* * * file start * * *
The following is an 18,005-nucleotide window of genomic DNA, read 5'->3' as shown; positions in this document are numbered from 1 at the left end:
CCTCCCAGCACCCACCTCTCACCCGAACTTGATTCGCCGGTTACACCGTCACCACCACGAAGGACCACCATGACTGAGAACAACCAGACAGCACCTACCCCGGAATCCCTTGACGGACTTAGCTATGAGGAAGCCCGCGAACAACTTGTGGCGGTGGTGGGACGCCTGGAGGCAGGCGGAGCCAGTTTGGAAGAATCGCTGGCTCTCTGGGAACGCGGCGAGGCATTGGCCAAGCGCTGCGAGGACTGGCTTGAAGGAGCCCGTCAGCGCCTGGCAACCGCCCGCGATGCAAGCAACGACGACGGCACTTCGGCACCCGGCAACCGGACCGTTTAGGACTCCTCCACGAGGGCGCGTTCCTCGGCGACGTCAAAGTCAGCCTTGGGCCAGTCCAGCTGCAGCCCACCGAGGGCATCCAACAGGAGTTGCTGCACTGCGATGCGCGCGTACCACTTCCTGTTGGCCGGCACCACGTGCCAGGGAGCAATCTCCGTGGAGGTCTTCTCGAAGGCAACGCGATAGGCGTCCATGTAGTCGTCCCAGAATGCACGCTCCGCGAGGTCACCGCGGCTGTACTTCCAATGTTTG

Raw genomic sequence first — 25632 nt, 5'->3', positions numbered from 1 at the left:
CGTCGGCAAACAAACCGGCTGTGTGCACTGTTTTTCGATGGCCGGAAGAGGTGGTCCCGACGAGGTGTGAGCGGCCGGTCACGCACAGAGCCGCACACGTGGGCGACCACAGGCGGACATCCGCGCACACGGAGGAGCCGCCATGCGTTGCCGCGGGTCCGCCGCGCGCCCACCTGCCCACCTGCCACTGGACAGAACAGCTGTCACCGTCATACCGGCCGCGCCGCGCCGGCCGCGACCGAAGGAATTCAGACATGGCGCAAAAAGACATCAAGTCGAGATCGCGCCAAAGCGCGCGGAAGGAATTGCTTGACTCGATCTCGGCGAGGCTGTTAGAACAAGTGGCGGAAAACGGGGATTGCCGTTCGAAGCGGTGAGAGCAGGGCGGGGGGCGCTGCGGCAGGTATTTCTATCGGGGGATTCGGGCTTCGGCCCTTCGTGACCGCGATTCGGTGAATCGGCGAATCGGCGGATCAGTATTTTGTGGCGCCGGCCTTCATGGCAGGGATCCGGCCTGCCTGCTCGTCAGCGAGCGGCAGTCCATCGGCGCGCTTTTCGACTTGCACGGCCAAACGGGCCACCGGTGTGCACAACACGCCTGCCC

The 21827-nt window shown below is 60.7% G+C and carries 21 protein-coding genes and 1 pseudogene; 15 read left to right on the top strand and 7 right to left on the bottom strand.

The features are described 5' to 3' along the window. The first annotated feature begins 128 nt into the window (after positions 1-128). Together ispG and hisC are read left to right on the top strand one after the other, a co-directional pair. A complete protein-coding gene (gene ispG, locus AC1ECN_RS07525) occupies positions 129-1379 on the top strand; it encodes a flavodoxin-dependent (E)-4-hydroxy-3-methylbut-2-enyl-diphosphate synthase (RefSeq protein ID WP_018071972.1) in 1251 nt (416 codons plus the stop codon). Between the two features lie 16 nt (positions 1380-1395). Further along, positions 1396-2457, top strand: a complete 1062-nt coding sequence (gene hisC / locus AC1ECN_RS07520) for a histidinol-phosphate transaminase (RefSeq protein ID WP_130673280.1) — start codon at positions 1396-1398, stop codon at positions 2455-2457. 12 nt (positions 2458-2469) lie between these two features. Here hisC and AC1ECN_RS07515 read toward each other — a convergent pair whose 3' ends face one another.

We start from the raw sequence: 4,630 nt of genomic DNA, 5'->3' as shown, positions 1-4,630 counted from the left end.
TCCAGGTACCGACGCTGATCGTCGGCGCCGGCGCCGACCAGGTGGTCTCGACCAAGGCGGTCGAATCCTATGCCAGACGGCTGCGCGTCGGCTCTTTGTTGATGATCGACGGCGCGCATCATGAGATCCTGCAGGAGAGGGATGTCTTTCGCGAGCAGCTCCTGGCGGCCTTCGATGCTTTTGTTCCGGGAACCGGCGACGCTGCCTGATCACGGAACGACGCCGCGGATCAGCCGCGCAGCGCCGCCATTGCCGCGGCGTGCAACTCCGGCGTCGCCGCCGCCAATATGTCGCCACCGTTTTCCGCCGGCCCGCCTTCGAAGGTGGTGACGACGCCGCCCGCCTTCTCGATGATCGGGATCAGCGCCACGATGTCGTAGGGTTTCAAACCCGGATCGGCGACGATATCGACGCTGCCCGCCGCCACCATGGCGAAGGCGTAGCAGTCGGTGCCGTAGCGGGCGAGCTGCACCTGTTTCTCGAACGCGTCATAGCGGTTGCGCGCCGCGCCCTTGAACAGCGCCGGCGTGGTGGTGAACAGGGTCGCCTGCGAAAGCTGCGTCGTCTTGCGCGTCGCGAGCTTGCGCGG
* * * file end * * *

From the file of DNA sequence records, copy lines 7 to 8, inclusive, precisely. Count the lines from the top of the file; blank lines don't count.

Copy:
We start from the raw sequence: 4,630 nt of genomic DNA, 5'->3' as shown, positions 1-4,630 counted from the left end.
TCCAGGTACCGACGCTGATCGTCGGCGCCGGCGCCGACCAGGTGGTCTCGACCAAGGCGGTCGAATCCTATGCCAGACGGCTGCGCGTCGGCTCTTTGTTGATGATCGACGGCGCGCATCATGAGATCCTGCAGGAGAGGGATGTCTTTCGCGAGCAGCTCCTGGCGGCCTTCGATGCTTTTGTTCCGGGAACCGGCGACGCTGCCTGATCACGGAACGACGCCGCGGATCAGCCGCGCAGCGCCGCCATTGCCGCGGCGTGCAACTCCGGCGTCGCCGCCGCCAATATGTCGCCACCGTTTTCCGCCGGCCCGCCTTCGAAGGTGGTGACGACGCCGCCCGCCTTCTCGATGATCGGGATCAGCGCCACGATGTCGTAGGGTTTCAAACCCGGATCGGCGACGATATCGACGCTGCCCGCCGCCACCATGGCGAAGGCGTAGCAGTCGGTGCCGTAGCGGGCGAGCTGCACCTGTTTCTCGAACGCGTCATAGCGGTTGCGCGCCGCGCCCTTGAACAGCGCCGGCGTGGTGGTGAACAGGGTCGCCTGCGAAAGCTGCGTCGTCTTGCGCGTCGCGAGCTTGCGCGG